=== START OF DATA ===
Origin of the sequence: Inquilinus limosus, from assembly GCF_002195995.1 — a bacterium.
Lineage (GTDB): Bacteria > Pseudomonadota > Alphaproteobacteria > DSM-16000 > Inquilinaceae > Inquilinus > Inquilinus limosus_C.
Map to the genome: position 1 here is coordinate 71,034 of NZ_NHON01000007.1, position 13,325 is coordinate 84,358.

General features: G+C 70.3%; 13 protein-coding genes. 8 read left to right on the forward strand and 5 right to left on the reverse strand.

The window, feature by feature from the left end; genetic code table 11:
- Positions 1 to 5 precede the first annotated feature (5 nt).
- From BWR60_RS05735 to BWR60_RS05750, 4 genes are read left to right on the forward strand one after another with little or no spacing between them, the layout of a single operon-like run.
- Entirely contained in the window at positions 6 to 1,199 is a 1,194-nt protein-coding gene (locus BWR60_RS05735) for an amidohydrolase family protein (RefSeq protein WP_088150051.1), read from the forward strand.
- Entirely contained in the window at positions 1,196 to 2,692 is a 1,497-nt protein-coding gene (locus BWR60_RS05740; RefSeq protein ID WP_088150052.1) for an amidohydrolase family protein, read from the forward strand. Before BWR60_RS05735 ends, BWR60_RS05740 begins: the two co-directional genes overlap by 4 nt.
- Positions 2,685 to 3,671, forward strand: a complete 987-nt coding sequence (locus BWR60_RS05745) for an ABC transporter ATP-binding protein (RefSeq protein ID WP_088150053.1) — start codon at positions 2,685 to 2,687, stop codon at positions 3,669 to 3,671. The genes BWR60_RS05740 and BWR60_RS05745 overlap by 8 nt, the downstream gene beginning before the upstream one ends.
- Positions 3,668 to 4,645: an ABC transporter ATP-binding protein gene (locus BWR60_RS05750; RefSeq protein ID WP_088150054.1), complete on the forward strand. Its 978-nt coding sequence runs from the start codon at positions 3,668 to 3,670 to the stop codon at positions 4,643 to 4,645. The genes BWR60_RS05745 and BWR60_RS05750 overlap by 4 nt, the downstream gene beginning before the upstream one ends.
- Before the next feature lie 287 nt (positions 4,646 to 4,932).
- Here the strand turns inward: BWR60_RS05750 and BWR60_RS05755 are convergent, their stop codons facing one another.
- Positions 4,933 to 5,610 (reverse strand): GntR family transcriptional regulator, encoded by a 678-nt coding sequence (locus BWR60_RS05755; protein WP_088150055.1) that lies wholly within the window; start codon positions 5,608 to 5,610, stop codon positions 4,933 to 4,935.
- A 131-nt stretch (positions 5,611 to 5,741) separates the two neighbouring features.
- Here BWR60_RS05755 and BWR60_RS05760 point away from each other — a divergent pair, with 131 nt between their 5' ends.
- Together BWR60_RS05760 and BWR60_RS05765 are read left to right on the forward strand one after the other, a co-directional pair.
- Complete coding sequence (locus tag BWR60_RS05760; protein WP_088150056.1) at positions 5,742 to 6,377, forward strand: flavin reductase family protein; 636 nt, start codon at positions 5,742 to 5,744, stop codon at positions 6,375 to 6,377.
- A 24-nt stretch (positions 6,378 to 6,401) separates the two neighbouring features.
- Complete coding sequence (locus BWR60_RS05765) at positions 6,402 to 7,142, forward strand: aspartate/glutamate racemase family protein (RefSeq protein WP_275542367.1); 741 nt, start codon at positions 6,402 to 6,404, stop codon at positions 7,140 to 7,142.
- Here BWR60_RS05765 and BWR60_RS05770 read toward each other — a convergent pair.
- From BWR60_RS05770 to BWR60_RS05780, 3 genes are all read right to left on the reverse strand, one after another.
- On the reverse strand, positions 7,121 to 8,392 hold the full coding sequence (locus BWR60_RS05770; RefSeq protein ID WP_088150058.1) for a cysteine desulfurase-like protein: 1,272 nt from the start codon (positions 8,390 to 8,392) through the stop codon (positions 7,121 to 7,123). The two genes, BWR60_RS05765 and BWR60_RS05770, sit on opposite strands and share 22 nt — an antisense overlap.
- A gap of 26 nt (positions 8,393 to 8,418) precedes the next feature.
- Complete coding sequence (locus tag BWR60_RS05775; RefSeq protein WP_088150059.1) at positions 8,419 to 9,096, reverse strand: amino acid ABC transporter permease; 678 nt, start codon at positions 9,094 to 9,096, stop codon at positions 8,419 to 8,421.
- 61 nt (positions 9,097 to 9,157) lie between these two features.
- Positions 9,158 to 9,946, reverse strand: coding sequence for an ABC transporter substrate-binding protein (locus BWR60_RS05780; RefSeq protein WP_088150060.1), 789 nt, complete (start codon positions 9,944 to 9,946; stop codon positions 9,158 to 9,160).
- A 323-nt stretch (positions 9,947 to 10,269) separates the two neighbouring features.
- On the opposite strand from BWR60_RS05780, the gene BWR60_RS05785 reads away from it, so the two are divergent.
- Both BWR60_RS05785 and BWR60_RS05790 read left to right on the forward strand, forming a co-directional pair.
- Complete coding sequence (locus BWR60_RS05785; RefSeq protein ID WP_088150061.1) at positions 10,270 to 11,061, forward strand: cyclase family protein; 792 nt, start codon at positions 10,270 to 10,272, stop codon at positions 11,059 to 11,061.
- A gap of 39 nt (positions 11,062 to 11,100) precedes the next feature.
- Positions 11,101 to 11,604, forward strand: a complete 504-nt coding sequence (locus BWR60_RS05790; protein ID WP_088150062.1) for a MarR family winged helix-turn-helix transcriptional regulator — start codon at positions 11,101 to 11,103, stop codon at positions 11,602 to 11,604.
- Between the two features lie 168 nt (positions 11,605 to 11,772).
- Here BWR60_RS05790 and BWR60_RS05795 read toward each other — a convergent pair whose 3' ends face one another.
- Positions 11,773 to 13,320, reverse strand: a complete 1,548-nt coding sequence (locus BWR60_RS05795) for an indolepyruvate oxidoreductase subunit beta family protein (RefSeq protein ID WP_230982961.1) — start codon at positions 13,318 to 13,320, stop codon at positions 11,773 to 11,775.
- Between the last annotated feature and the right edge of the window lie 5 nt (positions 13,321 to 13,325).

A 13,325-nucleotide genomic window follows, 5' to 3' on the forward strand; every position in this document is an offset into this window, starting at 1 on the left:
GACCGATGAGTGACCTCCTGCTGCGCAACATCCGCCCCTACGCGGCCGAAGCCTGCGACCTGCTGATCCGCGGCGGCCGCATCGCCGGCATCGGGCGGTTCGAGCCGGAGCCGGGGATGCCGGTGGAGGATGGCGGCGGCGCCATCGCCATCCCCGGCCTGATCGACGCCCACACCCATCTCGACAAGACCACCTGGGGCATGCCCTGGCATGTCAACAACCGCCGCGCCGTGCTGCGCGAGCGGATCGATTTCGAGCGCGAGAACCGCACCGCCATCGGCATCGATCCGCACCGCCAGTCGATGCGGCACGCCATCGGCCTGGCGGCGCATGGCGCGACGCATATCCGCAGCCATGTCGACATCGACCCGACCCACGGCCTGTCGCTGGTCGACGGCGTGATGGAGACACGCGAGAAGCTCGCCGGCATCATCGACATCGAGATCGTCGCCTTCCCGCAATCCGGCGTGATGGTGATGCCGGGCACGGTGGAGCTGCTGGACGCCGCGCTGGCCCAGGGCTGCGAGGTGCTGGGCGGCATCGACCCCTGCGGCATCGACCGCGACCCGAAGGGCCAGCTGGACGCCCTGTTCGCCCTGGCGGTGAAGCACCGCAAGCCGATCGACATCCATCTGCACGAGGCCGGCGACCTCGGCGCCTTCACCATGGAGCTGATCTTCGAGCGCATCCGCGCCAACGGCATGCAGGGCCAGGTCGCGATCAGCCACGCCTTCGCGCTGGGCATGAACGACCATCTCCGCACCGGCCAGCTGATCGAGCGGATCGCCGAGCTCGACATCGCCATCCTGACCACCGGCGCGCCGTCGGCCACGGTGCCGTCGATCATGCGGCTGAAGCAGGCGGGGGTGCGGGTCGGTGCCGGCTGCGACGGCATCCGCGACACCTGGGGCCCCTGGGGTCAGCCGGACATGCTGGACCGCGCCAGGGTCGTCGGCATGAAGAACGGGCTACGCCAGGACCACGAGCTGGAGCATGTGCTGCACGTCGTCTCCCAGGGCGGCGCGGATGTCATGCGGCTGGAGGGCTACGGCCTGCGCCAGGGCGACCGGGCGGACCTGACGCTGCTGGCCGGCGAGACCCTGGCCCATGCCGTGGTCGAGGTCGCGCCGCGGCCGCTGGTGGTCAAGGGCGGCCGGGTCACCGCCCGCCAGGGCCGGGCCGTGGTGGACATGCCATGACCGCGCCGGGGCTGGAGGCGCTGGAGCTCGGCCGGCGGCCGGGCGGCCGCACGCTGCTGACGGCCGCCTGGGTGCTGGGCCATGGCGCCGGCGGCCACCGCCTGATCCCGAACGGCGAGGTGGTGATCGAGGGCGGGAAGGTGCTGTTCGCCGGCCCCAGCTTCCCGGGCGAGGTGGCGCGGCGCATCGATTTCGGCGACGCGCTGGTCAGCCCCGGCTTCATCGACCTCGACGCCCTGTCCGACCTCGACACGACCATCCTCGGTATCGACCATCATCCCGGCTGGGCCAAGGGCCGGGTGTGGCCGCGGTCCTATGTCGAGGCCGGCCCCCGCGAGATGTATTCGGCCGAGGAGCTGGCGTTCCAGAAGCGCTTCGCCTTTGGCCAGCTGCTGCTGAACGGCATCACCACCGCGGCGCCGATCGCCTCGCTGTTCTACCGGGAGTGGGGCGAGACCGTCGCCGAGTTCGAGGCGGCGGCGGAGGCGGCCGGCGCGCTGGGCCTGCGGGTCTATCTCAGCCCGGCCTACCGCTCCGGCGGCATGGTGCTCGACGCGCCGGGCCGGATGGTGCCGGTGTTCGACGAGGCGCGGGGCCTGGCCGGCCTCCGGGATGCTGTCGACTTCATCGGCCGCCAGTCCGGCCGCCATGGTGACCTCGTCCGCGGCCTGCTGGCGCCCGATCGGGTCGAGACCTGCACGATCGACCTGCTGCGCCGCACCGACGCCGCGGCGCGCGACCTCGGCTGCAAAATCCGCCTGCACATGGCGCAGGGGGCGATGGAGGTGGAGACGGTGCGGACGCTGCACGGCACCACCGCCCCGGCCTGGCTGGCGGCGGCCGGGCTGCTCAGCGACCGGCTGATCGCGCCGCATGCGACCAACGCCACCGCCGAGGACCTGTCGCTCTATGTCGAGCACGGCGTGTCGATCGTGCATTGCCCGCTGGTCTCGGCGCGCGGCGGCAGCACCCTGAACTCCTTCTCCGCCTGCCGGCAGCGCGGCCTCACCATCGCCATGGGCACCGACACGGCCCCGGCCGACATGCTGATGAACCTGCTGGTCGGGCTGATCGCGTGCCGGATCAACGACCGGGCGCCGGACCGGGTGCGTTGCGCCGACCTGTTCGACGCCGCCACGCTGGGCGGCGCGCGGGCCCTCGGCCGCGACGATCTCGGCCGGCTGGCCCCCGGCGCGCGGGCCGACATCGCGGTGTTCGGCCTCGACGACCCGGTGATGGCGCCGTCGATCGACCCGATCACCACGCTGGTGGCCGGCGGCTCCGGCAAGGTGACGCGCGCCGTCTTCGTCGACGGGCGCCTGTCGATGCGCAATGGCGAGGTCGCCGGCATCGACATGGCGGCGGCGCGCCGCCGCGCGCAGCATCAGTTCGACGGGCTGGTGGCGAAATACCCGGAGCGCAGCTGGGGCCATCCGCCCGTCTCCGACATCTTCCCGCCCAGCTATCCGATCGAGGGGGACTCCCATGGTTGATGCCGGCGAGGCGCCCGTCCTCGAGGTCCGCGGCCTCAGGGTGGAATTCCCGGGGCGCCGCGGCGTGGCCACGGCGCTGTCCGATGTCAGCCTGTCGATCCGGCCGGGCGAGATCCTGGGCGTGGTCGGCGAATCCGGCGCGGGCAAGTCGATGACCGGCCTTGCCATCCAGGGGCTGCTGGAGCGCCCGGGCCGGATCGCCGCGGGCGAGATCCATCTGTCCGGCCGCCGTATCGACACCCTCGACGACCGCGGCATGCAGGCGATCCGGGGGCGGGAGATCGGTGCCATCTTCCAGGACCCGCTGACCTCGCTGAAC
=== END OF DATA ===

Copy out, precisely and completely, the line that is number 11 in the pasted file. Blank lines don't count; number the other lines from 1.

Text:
- Positions 3,668 to 4,645: an ABC transporter ATP-binding protein gene (locus BWR60_RS05750; RefSeq protein ID WP_088150054.1), complete on the forward strand. Its 978-nt coding sequence runs from the start codon at positions 3,668 to 3,670 to the stop codon at positions 4,643 to 4,645. The genes BWR60_RS05745 and BWR60_RS05750 overlap by 4 nt, the downstream gene beginning before the upstream one ends.